Archive for January, 2011
Lately I have been giving seminars to accountants on how members of that profession should handle business disputes between owners in closely held businesses. In fact, just last week I gave a presentation on this issue to the accountants at JH Cohn, one of the region’s largest accounting firms. (I was disappointed that I did not get to meet their spokesperson, Joe Torre, but at least they provided lunch.) Preparing for these seminars got me to thinking how the company accountant can be a minority owner’s ally in a business dispute between business partners.
To start with, it is critical for a business owner to realize that the accountant often represents the company, and not the individuals. Therefore, when you, as a minority shareholder, ask an accountant for corporate documents, he/she may not have to give them to you. In fact, he/she may be prohibited from turning them over if ordered not to by the company president or majority shareholder. However, that does not mean that the accountant cannot be a useful ally to a minority shareholder.
Often by the time someone reads an article such as this that they found in a Google search, it is too late, and the bitter dispute with one’s business partner has already materialized. However, if it is not too late, and the dispute is only feared, and has not yet passed the point of no return, there are actions that you can take, often with the help of the company accountant, which can help prevent the dispute from taking place.
For example, it is quite often the failure to share corporate financial information that leads to disputes. When a minority shareholder feels that he or she is being kept “in the dark,” problems are often not too far behind. However, the accountant is usually a “trusted business advisor” of all of the business partners, and can be the one who helps establish some guidelines regarding what financial information is to be automatically shared with all shareholders (or members, if an LLC). If the accountant can be convinced to recommend rules under which information is freely shared among all the owners, perhaps the majority shareholders will listen and establish such guidelines in the beginning.
Some accountants, depending on the personalities of the individual owners involved, may not want to inject themselves in such matters. However, others may decide that clear rules regarding the free flow of financial information to even the minority shareholders may help keep him or her out of future conflicts among the shareholders. He may even realize that the free flow of information may maintain the relationship between all of the owners, and may even help save the business from being torn apart. Because once oppressed minority shareholder litigation is begun, it rarely is a good thing for any New Jersey company.
I have previously written about one of the most common forms of business partner dispute – the case of an employee/shareholder who is fired as an employee. Of course, one’s shares cannot be taken away, but without a job, the shares may seems useless.
I previously discussed the fact that, when a shareholder can successfully show that he or she had a reasonable expectation of continued future employment, termination can constitute what is called “shareholder oppression” and may entitle a shareholder to the remedy of a forced buy out of his or her shares. However, lately I have had clients come in seeking advise about suing their business partner who do not fit neatly into such a category. For one reason or another, they probably could not demonstrate that they had a “reasonable expectation” of lifetime employment.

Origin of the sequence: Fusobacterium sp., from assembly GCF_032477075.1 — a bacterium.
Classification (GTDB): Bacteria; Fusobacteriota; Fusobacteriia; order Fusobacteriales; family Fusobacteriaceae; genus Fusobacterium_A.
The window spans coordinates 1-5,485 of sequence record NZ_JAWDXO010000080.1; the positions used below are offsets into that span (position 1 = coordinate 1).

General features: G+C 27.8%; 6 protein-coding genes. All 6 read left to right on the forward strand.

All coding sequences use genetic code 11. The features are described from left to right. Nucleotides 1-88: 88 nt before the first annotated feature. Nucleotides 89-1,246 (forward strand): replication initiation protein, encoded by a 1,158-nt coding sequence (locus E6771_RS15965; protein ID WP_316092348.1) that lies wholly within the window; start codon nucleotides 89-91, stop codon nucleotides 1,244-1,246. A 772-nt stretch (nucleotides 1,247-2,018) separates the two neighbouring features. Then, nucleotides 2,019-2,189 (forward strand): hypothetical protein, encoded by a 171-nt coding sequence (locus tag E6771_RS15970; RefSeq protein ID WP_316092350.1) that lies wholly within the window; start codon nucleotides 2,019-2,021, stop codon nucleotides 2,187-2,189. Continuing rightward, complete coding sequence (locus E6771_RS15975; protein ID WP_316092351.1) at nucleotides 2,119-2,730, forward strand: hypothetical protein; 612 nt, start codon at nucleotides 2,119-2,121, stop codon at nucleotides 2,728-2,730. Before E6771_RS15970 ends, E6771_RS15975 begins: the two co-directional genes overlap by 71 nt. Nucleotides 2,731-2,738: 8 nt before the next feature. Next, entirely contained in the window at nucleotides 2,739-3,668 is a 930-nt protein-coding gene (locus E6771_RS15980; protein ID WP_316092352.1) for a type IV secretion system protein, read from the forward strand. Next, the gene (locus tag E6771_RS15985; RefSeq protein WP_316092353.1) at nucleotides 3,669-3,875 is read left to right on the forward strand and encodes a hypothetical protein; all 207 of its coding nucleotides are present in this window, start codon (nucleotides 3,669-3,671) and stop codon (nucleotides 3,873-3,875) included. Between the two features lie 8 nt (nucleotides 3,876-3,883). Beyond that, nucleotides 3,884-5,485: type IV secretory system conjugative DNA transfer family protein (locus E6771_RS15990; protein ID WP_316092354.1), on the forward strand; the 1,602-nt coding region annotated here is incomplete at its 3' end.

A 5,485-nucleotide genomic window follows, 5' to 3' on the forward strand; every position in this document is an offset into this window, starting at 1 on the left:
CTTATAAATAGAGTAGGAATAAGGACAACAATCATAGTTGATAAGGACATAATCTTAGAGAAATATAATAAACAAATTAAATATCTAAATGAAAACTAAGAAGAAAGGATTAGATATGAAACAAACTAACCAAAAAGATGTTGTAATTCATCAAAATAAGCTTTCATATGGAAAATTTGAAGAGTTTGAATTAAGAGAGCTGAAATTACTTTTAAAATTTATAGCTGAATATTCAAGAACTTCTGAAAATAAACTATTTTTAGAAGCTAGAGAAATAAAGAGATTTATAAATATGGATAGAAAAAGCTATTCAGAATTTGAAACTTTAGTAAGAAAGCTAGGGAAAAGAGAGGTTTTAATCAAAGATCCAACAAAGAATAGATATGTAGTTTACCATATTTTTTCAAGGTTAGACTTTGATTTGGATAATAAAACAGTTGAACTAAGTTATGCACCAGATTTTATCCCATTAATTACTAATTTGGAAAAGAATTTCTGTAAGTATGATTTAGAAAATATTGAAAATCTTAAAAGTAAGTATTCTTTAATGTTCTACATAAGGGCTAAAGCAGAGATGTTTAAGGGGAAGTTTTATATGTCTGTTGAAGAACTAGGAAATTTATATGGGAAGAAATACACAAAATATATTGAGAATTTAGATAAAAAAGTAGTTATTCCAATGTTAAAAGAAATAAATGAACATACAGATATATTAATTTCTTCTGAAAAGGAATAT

When a shareholder is one of the company’s founding members, it may be possible to argue that his “reasonable expectation” was that share ownership would be tied to employment, and vice-versa. But, when someone joins a company as an employee/shareholder that was formed by others long ago, it is a much harder argument to make.
Fortunately, if you find yourself in a dispute with your business partner, leading to your termination, that does not necessarily mean you are entirely out of luck. While the termination of employment itself may not be considered oppression under New Jersey law, it is likely that the majority shareholders will engage in additional acts that may constitute oppression.
If a significant (but still a minority) shareholder is unfairly fired, chances are quite good that other acts of unfairness will follow. For example, shareholder distributions may cease, financial records may not be shared, and critical information about the company may be withheld. Additionally, majority shareholders often just can’t help themselves, and wind up taking the terminated employee’s salary and dividing it among themselves. If it can be shown that this was improper, and resulted in excess compensation to the majority (rather than a dividend that must, by law, be paid pro rata to all shareholders), oppression may still be shown and the majority could be compelled to buy out your shares.
Therefore, when a dispute with your business partner arises, and you are terminated as an employee, make sure you consult with an attorney who is familiar with all aspects of shareholder oppression under New Jersey law. Just because one avenue of relief is not available to you, does not mean that there are not others that are.